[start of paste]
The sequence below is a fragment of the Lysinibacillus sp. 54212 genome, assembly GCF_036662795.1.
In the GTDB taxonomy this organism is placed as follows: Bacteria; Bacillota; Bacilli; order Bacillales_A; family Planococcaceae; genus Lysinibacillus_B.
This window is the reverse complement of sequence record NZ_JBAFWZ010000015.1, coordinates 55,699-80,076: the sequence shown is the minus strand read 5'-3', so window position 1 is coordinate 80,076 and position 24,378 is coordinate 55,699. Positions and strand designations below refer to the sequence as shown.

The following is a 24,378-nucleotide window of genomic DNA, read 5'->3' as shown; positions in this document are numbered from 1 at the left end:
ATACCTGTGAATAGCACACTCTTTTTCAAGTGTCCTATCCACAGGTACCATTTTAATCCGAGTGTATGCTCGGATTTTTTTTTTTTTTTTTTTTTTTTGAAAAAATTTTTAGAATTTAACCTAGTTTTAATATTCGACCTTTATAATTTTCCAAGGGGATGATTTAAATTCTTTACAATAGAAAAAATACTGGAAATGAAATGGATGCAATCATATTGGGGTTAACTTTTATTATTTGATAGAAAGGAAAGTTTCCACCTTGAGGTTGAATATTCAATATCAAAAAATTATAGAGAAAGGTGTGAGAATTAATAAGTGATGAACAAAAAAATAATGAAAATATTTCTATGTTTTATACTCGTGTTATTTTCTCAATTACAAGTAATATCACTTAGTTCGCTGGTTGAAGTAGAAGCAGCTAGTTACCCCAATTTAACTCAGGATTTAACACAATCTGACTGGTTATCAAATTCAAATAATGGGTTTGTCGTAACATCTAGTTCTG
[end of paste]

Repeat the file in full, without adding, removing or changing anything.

The sequence below is a fragment of the Lysinibacillus sp. 54212 genome, assembly GCF_036662795.1.
In the GTDB taxonomy this organism is placed as follows: Bacteria; Bacillota; Bacilli; order Bacillales_A; family Planococcaceae; genus Lysinibacillus_B.
This window is the reverse complement of sequence record NZ_JBAFWZ010000015.1, coordinates 55,699-80,076: the sequence shown is the minus strand read 5'-3', so window position 1 is coordinate 80,076 and position 24,378 is coordinate 55,699. Positions and strand designations below refer to the sequence as shown.

The following is a 24,378-nucleotide window of genomic DNA, read 5'->3' as shown; positions in this document are numbered from 1 at the left end:
ATACCTGTGAATAGCACACTCTTTTTCAAGTGTCCTATCCACAGGTACCATTTTAATCCGAGTGTATGCTCGGATTTTTTTTTTTTTTTTTTTTTTTTGAAAAAATTTTTAGAATTTAACCTAGTTTTAATATTCGACCTTTATAATTTTCCAAGGGGATGATTTAAATTCTTTACAATAGAAAAAATACTGGAAATGAAATGGATGCAATCATATTGGGGTTAACTTTTATTATTTGATAGAAAGGAAAGTTTCCACCTTGAGGTTGAATATTCAATATCAAAAAATTATAGAGAAAGGTGTGAGAATTAATAAGTGATGAACAAAAAAATAATGAAAATATTTCTATGTTTTATACTCGTGTTATTTTCTCAATTACAAGTAATATCACTTAGTTCGCTGGTTGAAGTAGAAGCAGCTAGTTACCCCAATTTAACTCAGGATTTAACACAATCTGACTGGTTATCAAATTCAAATAATGGGTTTGTCGTAACATCTAGTTCTG